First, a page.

It was in 1991 that the Environmental Protection Agency promulgated its Criteria for Municipal Waste Landfills that set location restrictions, design and operating standards, groundwater monitoring requirements, corrective actions, closure requirements, and more for landfills. It was these rules that mandated that landfills be lined on the sides and bottom before waste is deposited and capped on the surface when closed.
Landfill liner systems are a critical element of the designs of new landfills, waste piles, and surface impoundments due to their essential functions: protecting soil and groundwater by isolating landfill contents from the environment and draining leachate to collection and treatment facilities.
“Society produces many different solid wastes that pose different threats to the environment and to community health,” The Ohio State University Extension has said. “Different disposal sites are available for these different types of waste. The potential threat posed by the waste determines the type of liner system required for each type of landfill.”
Sometimes used in landfills designed to hold construction and demolition debris, single-liner systems can employ a compacted clay liner, a geomembrane, or a geosynthetic clay liner. Compacted clay liners are typically at least 2 feet thick, and are designed to meet standards for hydraulic conductivity as well as to minimize cracks and imperfections that allow leachate migration.
Geomembranes, manufactured by combining plastic polymers with other ingredients, are designed to withstand the stresses of construction and the weight load of the waste. Geosynthetic clay liners employ hydraulic barriers such as bentonite clay supported by geomembranes or geotextiles. They are often used in places where clay is not available or conserving landfill air space is important.
Composite liners combine clay liners and geomembranes in systems that are more effective at limiting leachate migration. Because of this, composite-liner systems are required in municipal solid waste landfills. Combinations include:
- Geomembrane over a compacted clay liner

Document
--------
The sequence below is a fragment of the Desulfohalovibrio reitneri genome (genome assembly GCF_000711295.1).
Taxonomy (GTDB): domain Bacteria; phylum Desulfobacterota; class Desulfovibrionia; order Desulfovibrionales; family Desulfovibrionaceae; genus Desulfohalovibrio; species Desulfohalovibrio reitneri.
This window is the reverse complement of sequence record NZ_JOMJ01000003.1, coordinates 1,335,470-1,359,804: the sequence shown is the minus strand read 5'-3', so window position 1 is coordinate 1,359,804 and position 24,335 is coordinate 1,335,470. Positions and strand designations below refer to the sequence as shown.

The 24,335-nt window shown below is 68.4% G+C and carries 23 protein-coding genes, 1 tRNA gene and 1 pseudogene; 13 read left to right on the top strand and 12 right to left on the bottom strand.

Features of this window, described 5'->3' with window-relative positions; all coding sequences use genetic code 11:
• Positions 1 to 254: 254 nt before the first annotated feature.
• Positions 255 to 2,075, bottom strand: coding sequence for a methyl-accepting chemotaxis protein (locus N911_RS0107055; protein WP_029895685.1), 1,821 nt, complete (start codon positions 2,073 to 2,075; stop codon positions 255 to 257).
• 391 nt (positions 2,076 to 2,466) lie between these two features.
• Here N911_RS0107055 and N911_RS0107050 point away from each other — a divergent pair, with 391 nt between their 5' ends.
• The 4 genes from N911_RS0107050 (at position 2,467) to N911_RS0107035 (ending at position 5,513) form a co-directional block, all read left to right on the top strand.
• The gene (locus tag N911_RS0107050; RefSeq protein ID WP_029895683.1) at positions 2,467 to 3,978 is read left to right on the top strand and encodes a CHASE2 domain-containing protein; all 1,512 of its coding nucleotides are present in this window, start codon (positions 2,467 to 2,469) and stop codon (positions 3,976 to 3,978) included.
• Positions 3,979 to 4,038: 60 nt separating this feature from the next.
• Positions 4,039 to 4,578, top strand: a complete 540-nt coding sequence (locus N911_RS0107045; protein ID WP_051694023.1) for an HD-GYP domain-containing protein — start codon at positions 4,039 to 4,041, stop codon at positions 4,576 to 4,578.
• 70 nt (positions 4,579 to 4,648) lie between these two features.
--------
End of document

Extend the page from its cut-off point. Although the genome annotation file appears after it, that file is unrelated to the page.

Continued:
- Geomembrane over a geosynthetic clay liner
- Geomembrane over a geosynthetic clay liner over a compacted clay liner.
The geomembrane facilitates maximum leachate collection and removal while the natural soil layer serves as a backup in case of leakage.
A double lining consists of two single liners, two composite liners, as well as a single and a composite liner. The upper liner is designed to collect leachate with the lower one serving as a leak-detection system. Double-liner systems are used in some municipal solid waste landfills and all hazardous waste landfills.
Construction Quality Assurance and Quality Control
“Even the best unit design will not translate into a structure that is protective of human health and the environment, if the unit is not properly constructed. Manufacturing quality assurance and manufacturing quality control (MQA and MQC) are also important issues for the overall project,” notes an EPA report, Protecting Ground Water: Designing and Installing Liners. It says, “it is best to select a manufacturer who incorporates appropriate quality assurance and quality control (QA and QC) mechanisms as part of the manufacturing process.”
Agru America is the only U.S. manufacturer using the flat die extrusion calendered process to produce structured geomembranes for the U.S. and International markets. To ensure the highest quality, consistency and uniformity, suppliers deliver resin materials directly to Agru America production facilities in South Carolina and Nevada. There all material is sampled, checked against the supplier’s quality control certifications, tested and then approved before being released to production.